“The digital health ecosystem in Ireland is very supportive and the companies also received expert advice from Health Innovation Hub Ireland, RCSI and HSE procurement. We will be launching the next phase in January 2023, and companies can register their interest now,” said Casey

Addressing trends and challenges

There are many challenges within the healthcare sector that companies are hoping to solve with technology. Casey said some of the biggest issues are around waiting lists, lack of centralised electronic health records, limited interoperability across technology suppliers, and the fallout from the HSE cybersecurity attack in May 2021.

He added that one of the biggest trends in health-tech is the move away from acute care and providing greater access to personalised health monitoring and preventative care.

“There has been a huge growth in telemedicine over the past two years due to Covid-19 restrictions. The combination of cultural changes, and increased access to technology has seen a strong growth in wearable health technology for personal use such as Fitbit, but also across clinical and homecare health settings where patients and medical experts can monitor and access live information,” he said.

“This has also led to an increase in opportunities across electronic patient platforms, data analytics and artificial intelligence solutions that can predict the healthcare need before it occurs.”

He added that a challenge for scaling Irish health-tech companies is around moving from regional pilot tests to national and international solutions. “It tends to be a slow process and companies need to address funding, cashflow issues and potentially secure multiple revenue streams in order to stay economically viable.”

However, Casey said these and other challenges within the sector are the kinds of issues the Connected Health and Wellbeing cluster is trying to solve.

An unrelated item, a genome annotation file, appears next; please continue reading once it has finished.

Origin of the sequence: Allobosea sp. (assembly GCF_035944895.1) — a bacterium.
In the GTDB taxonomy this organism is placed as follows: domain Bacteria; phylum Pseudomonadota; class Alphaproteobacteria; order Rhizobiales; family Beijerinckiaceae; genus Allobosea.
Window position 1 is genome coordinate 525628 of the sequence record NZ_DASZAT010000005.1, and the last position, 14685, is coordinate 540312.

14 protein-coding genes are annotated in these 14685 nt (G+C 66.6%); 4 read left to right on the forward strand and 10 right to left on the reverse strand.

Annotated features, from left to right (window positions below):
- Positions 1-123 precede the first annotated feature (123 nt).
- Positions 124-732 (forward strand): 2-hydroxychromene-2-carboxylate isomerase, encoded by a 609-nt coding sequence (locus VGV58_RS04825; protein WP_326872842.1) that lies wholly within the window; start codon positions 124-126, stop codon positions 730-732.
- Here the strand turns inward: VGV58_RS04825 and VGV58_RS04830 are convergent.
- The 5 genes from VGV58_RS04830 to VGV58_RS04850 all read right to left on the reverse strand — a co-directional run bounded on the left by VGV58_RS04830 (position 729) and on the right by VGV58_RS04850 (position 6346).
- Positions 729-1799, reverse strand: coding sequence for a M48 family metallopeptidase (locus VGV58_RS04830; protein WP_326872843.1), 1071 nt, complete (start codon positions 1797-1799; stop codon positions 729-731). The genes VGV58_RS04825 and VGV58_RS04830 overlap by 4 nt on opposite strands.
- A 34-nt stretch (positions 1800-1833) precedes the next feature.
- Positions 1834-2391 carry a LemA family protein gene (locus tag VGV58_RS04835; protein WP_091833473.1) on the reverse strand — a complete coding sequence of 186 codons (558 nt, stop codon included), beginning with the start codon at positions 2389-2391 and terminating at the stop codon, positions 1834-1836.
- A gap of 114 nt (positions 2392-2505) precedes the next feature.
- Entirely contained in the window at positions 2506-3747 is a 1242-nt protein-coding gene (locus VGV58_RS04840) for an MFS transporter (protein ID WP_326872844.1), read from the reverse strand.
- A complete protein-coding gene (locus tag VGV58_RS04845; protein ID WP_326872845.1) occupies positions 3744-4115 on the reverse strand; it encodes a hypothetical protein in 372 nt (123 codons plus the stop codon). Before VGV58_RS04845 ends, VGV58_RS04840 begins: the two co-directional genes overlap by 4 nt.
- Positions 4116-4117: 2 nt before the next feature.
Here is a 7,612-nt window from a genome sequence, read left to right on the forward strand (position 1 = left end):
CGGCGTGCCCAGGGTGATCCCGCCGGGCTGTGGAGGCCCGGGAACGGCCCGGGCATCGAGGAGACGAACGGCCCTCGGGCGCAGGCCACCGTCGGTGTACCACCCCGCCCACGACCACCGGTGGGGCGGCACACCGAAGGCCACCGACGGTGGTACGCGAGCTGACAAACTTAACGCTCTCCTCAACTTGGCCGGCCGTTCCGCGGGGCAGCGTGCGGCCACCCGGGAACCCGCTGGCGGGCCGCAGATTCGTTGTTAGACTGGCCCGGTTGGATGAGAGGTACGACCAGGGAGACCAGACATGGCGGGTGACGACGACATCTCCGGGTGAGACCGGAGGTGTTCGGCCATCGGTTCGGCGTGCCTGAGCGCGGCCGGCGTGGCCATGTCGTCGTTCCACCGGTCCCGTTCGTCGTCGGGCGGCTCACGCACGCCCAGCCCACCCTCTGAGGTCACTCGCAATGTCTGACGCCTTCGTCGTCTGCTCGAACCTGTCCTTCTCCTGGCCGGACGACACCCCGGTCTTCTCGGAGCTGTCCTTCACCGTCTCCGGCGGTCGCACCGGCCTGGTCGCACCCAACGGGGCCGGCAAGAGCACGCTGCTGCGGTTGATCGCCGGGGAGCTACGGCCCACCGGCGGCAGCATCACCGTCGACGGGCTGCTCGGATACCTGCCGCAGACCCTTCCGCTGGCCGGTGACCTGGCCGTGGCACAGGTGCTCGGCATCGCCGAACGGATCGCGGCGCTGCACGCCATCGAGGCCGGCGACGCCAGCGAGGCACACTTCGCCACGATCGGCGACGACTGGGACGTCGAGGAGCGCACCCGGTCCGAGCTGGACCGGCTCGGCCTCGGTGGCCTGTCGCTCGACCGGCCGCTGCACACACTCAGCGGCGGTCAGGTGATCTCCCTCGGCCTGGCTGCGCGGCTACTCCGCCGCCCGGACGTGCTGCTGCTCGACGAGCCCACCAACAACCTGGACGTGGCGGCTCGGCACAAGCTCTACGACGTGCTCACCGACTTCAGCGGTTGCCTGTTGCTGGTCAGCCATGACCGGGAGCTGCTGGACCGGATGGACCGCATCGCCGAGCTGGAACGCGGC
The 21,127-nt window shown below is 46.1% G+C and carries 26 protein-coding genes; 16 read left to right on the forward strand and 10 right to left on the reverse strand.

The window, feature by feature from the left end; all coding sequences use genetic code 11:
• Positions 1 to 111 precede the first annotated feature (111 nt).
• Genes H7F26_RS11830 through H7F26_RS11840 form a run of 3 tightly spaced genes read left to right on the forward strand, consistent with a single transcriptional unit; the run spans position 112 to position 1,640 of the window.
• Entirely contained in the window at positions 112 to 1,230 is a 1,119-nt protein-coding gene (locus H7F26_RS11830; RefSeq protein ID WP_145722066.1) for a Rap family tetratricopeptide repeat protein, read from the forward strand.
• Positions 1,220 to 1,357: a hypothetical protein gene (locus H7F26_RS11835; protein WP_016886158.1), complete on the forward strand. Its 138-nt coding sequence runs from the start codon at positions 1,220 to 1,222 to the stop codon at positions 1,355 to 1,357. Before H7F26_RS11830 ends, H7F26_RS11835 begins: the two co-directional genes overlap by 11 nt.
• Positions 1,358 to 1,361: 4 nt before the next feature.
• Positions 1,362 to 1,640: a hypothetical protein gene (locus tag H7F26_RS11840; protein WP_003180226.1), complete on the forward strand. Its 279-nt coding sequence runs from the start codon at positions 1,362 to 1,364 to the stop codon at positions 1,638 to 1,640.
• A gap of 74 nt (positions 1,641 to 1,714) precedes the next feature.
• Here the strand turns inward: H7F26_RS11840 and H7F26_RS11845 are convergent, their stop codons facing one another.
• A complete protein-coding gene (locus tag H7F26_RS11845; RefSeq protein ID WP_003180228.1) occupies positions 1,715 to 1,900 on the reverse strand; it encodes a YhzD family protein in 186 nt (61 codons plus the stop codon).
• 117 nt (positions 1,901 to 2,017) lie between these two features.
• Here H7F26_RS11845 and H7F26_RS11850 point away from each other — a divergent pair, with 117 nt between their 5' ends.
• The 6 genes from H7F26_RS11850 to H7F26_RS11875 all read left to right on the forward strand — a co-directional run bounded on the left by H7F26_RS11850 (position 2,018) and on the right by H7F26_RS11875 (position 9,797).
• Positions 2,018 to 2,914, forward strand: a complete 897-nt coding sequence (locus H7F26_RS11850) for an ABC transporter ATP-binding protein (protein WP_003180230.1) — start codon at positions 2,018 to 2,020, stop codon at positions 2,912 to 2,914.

“Our members see internationalisation as a priority, and we are working with clusters from across EU to identify potential customers, partners, collaborators or suppliers,” he said.

“We also hold a number of webinars and events that focus on upskilling our members or providing access to expertise. Past sample events include workshops on traceability in healthcare, building digital health apps, advanced manufacturing for digital health, and starting and scaling a digital health company.”

Casey said the cluster also aims to ensure that digital health companies have access to skilled graduates by encouraging third-level students to consider the myriad opportunities within the sector.

“On 25 and 26 October, we hosted 80 multidisciplinary students at Dundalk as they examined real-world health challenges as part of the EIT Health I-Days competition. The I-Days included examples of innovation from cluster member, Hey Mylo, and hands-on mentoring from facilitators from the HSE, academia and industry,” he said.

“The winning team examined the ‘Managing a chronic illness’ challenge and chose to work on arthritis. The team proposed a robotic splint that can be programmed to enable patients to control their own condition and will compete against 25 EU universities at a final in Vienna on 24 November.”

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Jenny Darmody is the editor of Silicon Republic